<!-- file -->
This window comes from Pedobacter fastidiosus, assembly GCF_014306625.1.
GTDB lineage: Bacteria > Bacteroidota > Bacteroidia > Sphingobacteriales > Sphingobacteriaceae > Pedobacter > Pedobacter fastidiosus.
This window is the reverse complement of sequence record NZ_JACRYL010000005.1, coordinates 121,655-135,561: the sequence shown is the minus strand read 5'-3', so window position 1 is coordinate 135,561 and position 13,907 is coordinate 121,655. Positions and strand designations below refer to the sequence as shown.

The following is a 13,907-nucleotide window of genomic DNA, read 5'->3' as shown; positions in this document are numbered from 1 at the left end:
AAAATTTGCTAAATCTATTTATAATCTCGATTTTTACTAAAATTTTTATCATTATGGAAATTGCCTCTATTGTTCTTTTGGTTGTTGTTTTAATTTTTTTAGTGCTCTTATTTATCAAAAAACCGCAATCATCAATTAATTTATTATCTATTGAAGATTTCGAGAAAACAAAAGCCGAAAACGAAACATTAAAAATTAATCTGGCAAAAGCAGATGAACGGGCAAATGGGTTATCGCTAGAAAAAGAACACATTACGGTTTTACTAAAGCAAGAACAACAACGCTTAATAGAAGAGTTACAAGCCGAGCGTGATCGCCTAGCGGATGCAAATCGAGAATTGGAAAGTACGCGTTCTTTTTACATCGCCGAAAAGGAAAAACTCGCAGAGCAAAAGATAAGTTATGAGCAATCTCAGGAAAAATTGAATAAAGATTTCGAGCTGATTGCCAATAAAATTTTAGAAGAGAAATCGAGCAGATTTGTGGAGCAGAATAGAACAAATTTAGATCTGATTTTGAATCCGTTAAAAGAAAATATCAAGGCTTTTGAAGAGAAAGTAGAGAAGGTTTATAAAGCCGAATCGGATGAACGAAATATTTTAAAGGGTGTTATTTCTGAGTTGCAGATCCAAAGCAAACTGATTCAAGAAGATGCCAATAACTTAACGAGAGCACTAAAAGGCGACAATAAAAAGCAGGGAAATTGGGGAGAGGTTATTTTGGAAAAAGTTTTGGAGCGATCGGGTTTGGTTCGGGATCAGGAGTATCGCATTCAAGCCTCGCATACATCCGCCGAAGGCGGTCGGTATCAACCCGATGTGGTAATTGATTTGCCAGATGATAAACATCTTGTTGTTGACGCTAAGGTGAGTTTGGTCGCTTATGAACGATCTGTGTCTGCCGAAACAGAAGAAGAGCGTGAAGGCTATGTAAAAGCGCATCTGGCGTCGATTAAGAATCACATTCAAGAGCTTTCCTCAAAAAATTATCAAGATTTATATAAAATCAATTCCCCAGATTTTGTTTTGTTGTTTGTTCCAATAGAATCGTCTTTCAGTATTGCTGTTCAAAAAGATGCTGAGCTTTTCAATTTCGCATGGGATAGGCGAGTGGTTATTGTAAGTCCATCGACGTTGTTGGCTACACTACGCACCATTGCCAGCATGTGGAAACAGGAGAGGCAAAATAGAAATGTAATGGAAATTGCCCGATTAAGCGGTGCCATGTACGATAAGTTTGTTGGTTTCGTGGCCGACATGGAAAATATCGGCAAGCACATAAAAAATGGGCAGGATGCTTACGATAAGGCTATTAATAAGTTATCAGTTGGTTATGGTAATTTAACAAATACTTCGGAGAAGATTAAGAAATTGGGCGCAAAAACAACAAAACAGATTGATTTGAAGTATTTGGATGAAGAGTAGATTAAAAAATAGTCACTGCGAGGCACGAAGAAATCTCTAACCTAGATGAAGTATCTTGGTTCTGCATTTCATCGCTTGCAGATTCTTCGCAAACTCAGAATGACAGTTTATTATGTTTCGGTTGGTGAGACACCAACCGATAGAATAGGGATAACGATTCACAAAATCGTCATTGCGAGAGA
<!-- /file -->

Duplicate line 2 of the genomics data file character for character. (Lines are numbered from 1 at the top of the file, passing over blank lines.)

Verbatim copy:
GTDB lineage: Bacteria > Bacteroidota > Bacteroidia > Sphingobacteriales > Sphingobacteriaceae > Pedobacter > Pedobacter fastidiosus.